At the heart of the DepletedMaterial is the getValues() method. This method acts as an slicing mechanism that returns data for a select number of isotopes at select points in time. getValues() requires two arguments for the units of time requested, e.g. days or burnup, and the name of the data requested. This second value must be a key in the data dictionary.

Specific days or values of burnup can be passed with the timePoints keyword. This will instruct the slicing tool to retrieve data that corresponds to values of days or burnup in the timePoints list. By default the method returns data for every time point on the material unless timePoints is given. Similarly, one can pass a string or list of strings as the names or zai arguments and obtain data for those specific isotopes. Data for every isotope is given if names or zai are not given.

>>> dayPoints = [0, 5, 10, 30]
>>> iso = ['Xe135', 'Sm149']
>>> zai = [541350, 621490]
>>> isoVals = fuel.getValues('days', 'a', dayPoints, iso)
>>> print(isoVals.shape)
>>> zaiVals = fuel.getValues('days', 'a', dayPoints, zai=zai)
print(isoVals - zaiVals)
(2, 4)
[[0.00000e+00 3.28067e+14 3.24606e+14 3.27144e+14]
[0.00000e+00 0.00000e+00 0.00000e+00 0.00000e+00]]
[[ 0.  0.  0.  0.]
[ 0.  0.  0.  0.]]


The DepletedMaterial uses this slicing for the built-in plot() method, which takes similar slicing arguments to getValues().

By default, the plot method will plot data for all isotopes present, leading to very busy plots. The plots can be cleaned up by passing isotope names or ZZAAAI identifiers to the names or zai arguments, respectively.

>>> fuel.plot('burnup', 'ingTox', names='Xe135');

>>> fuel.plot('burnup', 'mdens', zai=[541350, 531350]);


This type of plotting can also be applied to the DepletedMaterial level, with similar options for formatting and retrieving data. The materials to be plotted can be filtered using the materials argument. The labelFmt argument can be used to apply a consistent label to each unique plot. This argument supports brace-delimited formatting, and will automatically replace strings like {mat} with the name of the material. The table below contains the special strings and their replacements

String

Replacement

{mat}

Name of the material

{iso}

Name of the isotope, e.g. 'U235'

{zai}

ZZAAAI of the isotope, e.g. 922350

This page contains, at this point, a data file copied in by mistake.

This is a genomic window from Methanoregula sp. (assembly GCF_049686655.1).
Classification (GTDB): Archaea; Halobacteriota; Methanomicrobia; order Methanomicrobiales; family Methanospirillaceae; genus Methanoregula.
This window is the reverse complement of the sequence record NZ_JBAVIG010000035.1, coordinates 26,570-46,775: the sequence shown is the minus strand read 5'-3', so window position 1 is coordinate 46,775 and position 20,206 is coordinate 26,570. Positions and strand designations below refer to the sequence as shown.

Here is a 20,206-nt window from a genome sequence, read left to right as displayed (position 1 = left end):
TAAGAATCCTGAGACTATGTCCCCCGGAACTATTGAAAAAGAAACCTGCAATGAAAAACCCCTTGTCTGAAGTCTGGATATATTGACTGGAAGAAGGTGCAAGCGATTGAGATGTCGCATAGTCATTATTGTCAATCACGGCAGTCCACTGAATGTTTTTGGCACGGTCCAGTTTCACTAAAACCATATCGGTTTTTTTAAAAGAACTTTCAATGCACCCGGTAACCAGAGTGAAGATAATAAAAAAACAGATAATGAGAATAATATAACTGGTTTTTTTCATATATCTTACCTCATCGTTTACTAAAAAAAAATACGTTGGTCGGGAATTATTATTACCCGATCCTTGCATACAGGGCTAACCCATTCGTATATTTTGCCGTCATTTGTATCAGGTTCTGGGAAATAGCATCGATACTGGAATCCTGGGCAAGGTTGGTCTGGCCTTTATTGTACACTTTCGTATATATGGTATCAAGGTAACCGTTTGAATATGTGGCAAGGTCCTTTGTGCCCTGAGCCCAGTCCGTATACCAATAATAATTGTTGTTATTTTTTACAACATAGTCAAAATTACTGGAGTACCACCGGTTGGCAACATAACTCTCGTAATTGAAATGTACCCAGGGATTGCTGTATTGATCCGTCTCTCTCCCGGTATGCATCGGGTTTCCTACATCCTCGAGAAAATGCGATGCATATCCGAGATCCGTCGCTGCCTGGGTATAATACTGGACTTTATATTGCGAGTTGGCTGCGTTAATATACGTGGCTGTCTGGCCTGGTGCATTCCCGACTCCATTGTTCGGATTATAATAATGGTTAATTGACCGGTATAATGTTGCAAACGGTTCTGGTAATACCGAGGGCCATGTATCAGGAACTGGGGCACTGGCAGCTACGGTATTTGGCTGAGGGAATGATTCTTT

>>> dep.plot('burnup', 'adens', names=iso,
...          materials=['fuel0', 'total'],
...          labelFmt="{mat}: {iso} // {zai}", loglog=True);


Settings¶

The DepletionReader also has a collection of settings to control what data is stored. If none of these settings are modified, the default is to store all the data from the output file. The settings that control the depletion reader are

Below is an example of configuring a DepletionReader that only stores the burnup days, and atomic density for all materials that begin with bglass followed by at least one integer.

>>> rc['depletion.processTotal'] = False
>>> rc['depletion.materials'] = [r'bglass\d+']
dict_keys(['bglass0'])
>>> bglass.data.keys()


Integration with pandas¶

If you have the pandas package installed, you can use the toDataFrame() method to create tabulated data. The method will retrieve data for all isotopes unless the names or zai arguments are provided. For compactness, only a few isotopes will be retrieved here.

>>> fuel.toDataFrame("adens", names=["U235", "Pu239", "Xe135"]).head()
Isotopes U235 Pu239 Xe135
Time [d]
0.0 0.000558 0.000000e+00 0.000000e+00
0.5 0.000558 6.374580e-09 2.435910e-09
1.0 0.000558 2.590310e-08 4.037960e-09
1.5 0.000558 5.728820e-08 4.620920e-09
2.0 0.000557 9.927160e-08 4.789480e-09


Arguments can also be used to control the time values in the index and column structure:

>>> fuel.toDataFrame("adens", zai=[922350, 942390, 541350], time="burnup")
Isotope ZAI 922350 942390 541350
Burnup [MWd/kgU]
0.0 0.000558 0.000000e+00 0.000000e+00
0.5 0.000558 6.374580e-09 2.435910e-09
1.0 0.000558 2.590310e-08 4.037960e-09
1.5 0.000558 5.728820e-08 4.620920e-09
2.0 0.000557 9.927160e-08 4.789480e-09


Conclusion¶

The DepletionReader is capable of reading and storing all the data from the SERPENT burned materials file. Upon reading, the reader creates custom DepletedMaterial objects that are responsible for storing and retrieving the data. These objects also have a handy plot() method for quick analysis. Use of the rc settings control object allows increased control over the data selected from the output file.

References¶

1. J. Leppänen, M. Pusa, T. Viitanen, V. Valtavirta, and T. Kaltiaisenaho. “The Serpent Monte Carlo code: Status, development and applications in 2013.” Ann. Nucl. Energy, 82 (2015) 142-150